Ethics in IT: The CIO’s new business imperative

This year’s spotlight on generative AI has been one of several factors increasingly placing corporate ethics in the crosshairs.

Important today, ethics will soon become foundational and existential for business. Five years from now an organization’s ability to recruit and retain top talent and design and sell profitable goods and services will depend on how it is perceived ethically.

Headlines are full of claims (and counter claims) regarding ethical lapses in the judicial, legislative, and executive branches of government. This scrutiny of the intersection of moral principles and action is spreading to nearly every facet of society, begging the question: What should we be doing to make sure IT’s ethical house is in order?

Ethics are — note the use of the plural here — among those disciplines that are much discussed but poorly understood. Juan Enríquez, author of Homo Evolutis: Please Meet the Next Human Species, began his remarks, “Ethics in the Age of Technology” lamenting that on the first day of work, many knowledge workers are presented with a giant book — The Ethics Manual —which declaims in excruciatingly boring prose, “What is right and what is wrong.” The net effect of this practice is to send the erroneous signal to new employees that ethical responsibility starts and ends with compliance with pre-existing, created-by-others rule sets. Nothing could be further from the truth.

The what and why of ethics in IT

The ritualistic delivery of The Ethics Manual to employees,ludicrous as it might seem, raises a couple of interesting questions. First, who writes the manual and whom is responsible for monitoring ethics in the enterprise? Second, is there an expanded version of The Ethics Manual for IT professionals?

The scholarship of Dennis F. Thompson, founding director of the University Center for Ethics and the Professions at the John F. Kennedy School of Government at Harvard University, reveals that we need to be aware of at least three distinctly different forms of ethics.

There are personal ethics, frequently referred to by ethics professors as “sandbox values” or “Sunday school ethics”; professional ethics, the codes of conduct specified by various disciplines (e.g., lawyers, accountants, doctors, financial advisors, engineers); and institutional ethics, which constitute normative behaviors of an organization or department. Of increasing importance are something known as “cohort ethics” — the assumption that your ethics are the sum of the value sets of your five closest friends.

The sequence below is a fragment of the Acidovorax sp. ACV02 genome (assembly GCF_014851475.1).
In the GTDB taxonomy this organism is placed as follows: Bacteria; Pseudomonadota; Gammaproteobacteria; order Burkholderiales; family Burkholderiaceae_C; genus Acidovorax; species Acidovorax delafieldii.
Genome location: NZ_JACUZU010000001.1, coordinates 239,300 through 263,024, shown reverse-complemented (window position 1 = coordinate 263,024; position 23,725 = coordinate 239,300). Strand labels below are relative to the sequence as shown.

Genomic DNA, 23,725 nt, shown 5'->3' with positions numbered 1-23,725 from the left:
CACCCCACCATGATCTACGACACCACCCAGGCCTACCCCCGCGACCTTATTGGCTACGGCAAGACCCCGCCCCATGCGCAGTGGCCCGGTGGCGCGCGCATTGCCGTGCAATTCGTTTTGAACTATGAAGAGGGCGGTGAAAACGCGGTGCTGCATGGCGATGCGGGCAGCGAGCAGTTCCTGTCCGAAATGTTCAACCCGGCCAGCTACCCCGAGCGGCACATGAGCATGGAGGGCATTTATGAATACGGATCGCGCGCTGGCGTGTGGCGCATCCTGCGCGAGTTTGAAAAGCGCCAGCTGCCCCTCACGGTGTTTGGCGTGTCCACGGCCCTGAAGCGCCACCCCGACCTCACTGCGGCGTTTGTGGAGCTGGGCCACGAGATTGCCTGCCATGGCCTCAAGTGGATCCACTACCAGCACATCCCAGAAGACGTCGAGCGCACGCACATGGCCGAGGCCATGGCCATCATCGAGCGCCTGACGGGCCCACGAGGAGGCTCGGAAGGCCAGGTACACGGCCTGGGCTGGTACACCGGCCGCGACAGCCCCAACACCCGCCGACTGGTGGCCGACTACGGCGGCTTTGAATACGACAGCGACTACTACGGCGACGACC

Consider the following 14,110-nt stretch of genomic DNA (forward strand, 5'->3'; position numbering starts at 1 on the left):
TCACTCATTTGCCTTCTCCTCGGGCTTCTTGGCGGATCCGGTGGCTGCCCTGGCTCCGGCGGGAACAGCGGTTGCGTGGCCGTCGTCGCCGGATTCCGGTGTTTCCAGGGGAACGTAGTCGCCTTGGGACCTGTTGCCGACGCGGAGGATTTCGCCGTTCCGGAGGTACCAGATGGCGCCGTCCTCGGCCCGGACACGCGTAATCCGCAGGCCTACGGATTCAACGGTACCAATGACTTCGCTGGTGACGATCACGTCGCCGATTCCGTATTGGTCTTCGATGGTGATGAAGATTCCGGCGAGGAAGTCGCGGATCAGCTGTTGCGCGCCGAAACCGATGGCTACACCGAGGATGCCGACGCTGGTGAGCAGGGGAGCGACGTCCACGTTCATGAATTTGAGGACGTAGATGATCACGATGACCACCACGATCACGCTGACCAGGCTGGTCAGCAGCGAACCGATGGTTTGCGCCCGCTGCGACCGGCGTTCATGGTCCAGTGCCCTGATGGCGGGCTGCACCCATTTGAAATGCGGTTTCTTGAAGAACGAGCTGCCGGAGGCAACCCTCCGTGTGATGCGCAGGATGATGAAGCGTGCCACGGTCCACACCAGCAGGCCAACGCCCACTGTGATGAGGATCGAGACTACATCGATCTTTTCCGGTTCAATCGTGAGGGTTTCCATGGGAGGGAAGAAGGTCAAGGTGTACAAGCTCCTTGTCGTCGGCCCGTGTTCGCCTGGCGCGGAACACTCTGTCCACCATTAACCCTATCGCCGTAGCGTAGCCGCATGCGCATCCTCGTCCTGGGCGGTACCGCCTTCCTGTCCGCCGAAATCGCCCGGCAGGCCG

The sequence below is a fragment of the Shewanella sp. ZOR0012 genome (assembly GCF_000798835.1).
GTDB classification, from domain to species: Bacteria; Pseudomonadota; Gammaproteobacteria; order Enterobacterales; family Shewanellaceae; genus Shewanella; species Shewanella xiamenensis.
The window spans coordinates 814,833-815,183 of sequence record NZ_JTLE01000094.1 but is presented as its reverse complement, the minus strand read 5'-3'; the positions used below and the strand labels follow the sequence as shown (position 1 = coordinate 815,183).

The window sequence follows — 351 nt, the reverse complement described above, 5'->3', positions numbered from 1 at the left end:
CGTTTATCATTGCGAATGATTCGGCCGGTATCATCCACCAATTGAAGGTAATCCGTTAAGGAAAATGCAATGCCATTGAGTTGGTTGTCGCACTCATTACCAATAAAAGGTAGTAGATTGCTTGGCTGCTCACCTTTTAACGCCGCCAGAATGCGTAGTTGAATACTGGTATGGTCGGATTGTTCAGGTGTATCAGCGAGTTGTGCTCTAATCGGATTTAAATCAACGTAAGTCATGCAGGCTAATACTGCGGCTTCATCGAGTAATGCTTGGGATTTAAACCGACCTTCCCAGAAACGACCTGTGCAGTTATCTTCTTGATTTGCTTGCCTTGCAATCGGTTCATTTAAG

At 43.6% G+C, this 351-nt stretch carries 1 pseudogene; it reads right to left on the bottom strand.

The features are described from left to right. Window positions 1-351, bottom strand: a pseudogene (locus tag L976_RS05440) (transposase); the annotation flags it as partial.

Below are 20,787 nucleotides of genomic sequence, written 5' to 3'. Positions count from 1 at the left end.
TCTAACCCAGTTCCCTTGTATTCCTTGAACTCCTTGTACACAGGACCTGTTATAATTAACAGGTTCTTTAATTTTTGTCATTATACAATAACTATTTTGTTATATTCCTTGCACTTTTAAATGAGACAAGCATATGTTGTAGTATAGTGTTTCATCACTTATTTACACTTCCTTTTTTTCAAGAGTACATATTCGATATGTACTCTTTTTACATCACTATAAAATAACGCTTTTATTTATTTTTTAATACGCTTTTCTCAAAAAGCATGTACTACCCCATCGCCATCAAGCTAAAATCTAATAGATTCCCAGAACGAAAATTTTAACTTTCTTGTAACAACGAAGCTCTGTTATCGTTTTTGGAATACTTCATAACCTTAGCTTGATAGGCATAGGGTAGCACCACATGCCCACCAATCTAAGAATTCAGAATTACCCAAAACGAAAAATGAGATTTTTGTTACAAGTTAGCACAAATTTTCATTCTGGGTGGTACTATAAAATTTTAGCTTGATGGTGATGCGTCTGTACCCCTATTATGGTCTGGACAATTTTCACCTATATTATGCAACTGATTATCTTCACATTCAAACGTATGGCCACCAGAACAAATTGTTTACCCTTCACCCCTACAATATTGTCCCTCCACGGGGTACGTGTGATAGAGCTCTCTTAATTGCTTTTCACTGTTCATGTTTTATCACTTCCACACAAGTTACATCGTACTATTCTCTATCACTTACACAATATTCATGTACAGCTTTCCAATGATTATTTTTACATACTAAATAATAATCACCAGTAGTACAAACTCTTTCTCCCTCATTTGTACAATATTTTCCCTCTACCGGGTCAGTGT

Special Professor of Law Janis Meyer, who teaches “Legal Ethics” at The Maurice A. Deane School of Law at Hofstra University and “Professional Responsibility” at Columbia University School of Law, recently spoke at the virtual “Responsibility of Information Management” Digital Solutions Gallery at The Ohio State University. (Her remarks start at the 30:15 mark.) There, Meyer explained that there can be a difference between “professional ethics,” as specified for lawyers in state and federal law, and morals, aka personal beliefs and values.

Meyer asked, “Does IT have unambiguously articulated professional ethics?” This is something our profession needs to work on. In the soon-to-be-published The Day Before IT Transformation: Unlocking Digital Transformation for Business Leaders, Cheryl Smith, former CIO at McKesson, West Jet, and Keyspan, argues that without industry- and discipline-accepted “Technology Leadership Practices” it is essentially impossible to articulate professional ethics for IT.

Ethics are much bigger than a set of simple rules — for example, “Don’t lie,” “Don’t cheat,” or “Don’t steal other children’s toys.” Ethics are more than “checking the box” on environmental, social, and governance (ESG) and diversity, equity, and inclusion (DEI) audits.

Ethics drive how we frame and make decisions. How do we protect people’s privacy when AI needs so much data? Imagine you are programming a driverless car. When confronted with a crash scenario, should the car save its single occupant or seven pedestrians? Should the car prioritize saving older people or younger people? When using analytics, on what basis should hospitals allocate scarce beds in the intensive care unit? When screening job applicants, which resumes are rejected and which are reviewed? When deploying police, where should resources be focused? IT is not neutral or above the tough ethical questions organizations are confronting.

Currently the spotlight in tech ethics is split between how organizations treat their IT employees and how to prevent algorithmic misbehavior — for example, how to eliminate bias in training data. There is a movement under way to create a new human right against being subject to automated decision-making.

In the ethical IT organization of the future, we should be mindful of the decisions we make and their downstream ramifications. CIOs need to set the tone for their organization, establishing what is important, and what truly merits the time and attention of the professionals working with them. Great organizations might try to forecast future ethical dilemmas, for example, when there is a clash between personal and institutional values. Philosophy professors believe that one way to prepare to face real-world ethical dilemmas is to strengthen your moral muscle by practicing on hypothetical scenarios/case studies.

How will you help your IT organization rise to the evolving ethical moment?

Business IT Alignment, IT Governance, IT Governance Frameworks, IT Leadership